Generally, "how-to" stuff is supposed to be moved to Wikibooks. Standard op-amp circuits are sort of a gray area; both encyclopedic and how-to. More specific applications belong in Wikibooks, of course.
The main problem with Wikibooks is that it's a ghost town. Once something is moved there, practically no one ever reads it or edits it again. — Omegatron 20:24, September 6, 2005 (UTC)
Well then, maybe a link to the Wikibooks article in the Wikipedia article will drum up some interest in Wikibooks! Alfred Centauri 21:54, 6 September 2005 (UTC)

I have copied all the apps to a new page called Operational amplifier applications whilst leaving them on this page. Please consider if we can delete them now from this page as it is getting very large.--Light current 00:00, 23 September 2005 (UTC)

I agree about splitting the article into two parts, but I don't agree about moving it to wikibooks. It can be included in there, too, so that they can be used for a wider and more organic discussion, but removing them from wikipedia would be a loss of data. - Alessio Damato 11:11, 23 September 2005 (UTC)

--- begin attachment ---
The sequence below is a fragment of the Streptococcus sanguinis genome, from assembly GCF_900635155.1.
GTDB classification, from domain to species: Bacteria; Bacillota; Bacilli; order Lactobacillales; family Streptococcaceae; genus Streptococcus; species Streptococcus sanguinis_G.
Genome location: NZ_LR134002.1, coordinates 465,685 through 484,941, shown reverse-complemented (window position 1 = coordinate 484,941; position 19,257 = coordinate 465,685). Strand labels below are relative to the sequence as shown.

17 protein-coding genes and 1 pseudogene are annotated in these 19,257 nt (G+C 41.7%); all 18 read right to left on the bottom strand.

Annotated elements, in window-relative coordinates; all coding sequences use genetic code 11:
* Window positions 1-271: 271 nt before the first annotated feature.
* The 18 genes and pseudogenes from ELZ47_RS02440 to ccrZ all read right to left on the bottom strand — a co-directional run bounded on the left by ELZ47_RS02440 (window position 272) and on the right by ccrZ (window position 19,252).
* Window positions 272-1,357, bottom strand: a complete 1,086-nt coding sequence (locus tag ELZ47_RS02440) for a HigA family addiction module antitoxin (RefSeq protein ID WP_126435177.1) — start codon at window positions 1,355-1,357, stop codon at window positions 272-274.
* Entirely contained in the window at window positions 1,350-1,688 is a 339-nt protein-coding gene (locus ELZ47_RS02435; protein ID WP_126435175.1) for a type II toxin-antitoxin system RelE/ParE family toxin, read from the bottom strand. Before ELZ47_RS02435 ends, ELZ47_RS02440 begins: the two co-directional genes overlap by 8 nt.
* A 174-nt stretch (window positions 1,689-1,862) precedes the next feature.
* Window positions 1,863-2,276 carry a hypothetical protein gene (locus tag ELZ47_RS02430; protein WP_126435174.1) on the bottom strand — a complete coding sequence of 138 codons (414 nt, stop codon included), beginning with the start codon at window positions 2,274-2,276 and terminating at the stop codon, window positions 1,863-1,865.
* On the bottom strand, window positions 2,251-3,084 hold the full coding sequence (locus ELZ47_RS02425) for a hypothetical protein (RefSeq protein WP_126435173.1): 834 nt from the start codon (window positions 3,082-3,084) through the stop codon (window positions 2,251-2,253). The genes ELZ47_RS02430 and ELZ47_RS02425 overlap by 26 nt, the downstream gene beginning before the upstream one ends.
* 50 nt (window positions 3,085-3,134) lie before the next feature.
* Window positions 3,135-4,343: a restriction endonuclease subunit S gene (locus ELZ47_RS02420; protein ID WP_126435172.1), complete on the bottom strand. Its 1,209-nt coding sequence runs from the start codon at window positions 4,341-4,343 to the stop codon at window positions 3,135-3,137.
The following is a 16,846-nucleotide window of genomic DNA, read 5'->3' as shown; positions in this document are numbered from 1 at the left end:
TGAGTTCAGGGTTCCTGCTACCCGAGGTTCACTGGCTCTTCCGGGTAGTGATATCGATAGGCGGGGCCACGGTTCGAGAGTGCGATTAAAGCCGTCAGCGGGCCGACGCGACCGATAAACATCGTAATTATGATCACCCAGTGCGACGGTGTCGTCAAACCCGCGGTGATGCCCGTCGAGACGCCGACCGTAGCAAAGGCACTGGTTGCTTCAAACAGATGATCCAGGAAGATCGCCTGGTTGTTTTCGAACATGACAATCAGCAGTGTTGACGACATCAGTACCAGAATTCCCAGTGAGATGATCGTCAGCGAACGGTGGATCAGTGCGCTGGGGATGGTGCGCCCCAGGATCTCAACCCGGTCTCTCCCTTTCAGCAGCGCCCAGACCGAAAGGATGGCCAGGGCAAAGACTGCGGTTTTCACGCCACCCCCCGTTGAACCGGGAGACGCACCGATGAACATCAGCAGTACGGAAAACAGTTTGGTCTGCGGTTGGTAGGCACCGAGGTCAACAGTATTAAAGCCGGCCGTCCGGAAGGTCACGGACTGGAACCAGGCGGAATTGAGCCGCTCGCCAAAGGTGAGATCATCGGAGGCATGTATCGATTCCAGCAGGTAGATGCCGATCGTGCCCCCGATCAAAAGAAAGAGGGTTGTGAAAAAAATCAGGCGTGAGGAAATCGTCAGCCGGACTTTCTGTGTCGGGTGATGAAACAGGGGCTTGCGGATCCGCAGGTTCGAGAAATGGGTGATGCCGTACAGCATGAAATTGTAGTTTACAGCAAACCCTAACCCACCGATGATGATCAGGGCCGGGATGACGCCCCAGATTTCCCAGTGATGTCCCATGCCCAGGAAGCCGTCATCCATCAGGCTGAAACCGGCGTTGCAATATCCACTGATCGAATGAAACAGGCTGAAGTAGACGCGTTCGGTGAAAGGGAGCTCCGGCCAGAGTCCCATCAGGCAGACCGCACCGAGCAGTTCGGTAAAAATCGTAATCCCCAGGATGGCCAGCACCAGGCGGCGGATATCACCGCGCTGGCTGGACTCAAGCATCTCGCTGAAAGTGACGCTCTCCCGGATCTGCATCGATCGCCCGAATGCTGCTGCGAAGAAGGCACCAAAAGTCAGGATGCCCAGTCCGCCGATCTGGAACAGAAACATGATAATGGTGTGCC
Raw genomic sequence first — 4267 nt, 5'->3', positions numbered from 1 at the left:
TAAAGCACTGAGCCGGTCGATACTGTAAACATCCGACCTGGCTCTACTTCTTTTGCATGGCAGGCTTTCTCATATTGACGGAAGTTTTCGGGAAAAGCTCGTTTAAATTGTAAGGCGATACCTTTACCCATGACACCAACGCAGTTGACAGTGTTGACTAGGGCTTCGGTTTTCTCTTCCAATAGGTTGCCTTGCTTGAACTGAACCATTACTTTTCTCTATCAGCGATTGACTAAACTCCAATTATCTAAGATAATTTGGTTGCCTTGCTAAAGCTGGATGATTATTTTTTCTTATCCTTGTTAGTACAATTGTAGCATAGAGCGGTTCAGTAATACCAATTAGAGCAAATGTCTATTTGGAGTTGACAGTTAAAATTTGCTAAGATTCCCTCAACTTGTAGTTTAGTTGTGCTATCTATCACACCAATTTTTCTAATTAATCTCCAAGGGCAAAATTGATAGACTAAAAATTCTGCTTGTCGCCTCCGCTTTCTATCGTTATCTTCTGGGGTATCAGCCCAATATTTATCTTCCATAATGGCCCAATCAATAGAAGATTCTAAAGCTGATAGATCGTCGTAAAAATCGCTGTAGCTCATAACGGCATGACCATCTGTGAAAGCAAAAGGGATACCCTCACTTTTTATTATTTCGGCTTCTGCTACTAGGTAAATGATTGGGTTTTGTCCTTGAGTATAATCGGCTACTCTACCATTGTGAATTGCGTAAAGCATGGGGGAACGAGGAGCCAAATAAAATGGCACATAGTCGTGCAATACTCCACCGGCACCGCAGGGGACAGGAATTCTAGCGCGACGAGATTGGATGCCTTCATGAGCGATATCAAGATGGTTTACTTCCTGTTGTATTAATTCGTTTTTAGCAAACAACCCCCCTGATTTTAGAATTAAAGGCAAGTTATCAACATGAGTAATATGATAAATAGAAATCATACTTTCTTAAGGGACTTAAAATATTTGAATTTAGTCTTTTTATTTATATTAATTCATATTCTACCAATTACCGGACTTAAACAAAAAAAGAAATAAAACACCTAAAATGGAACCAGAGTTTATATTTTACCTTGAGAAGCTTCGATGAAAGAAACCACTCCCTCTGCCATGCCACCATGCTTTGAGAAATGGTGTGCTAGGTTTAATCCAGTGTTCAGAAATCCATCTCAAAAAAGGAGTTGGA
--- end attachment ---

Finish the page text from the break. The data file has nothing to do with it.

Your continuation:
about "basic opamp circuit"[edit]

The section under the header "basic opamp circuit" looks very much like a specific example. It combines ideas of ideal opamps and non-ideal opamp approximations. As it stands, I don't find it to very clearly relate to the rest of the article. It might be better to have a link to non-inverting amplifier, or to have a list of different techniques used in opamp circuits (positive feedback, negative feedback, voltage dividers, etc) and how they affect the circuit. I just find that the section in question doesn't allow a reader to generalize very well. Fresheneesz 00:36, 19 May 2006 (UTC)

I more or less agree with Fresheneez. The 'basic op-amp circuit' section is more accurately titled 'basic voltage amplifier with negative feedback'. The ideal op-amp is an ideal voltage amplifier (Gin = 0, Rout = 0) with the additional stipulation that Avoc is (or goes to) infinity. Further, there are many 'basic' op-amp circuits depending on what 'operation' one wishes to perform. The current section implies that the basic circuit is a non-inverting linear voltage amplifier. We all know that op-amp circuits are much more versatile than that. Alfred Centauri 01:09, 19 May 2006 (UTC)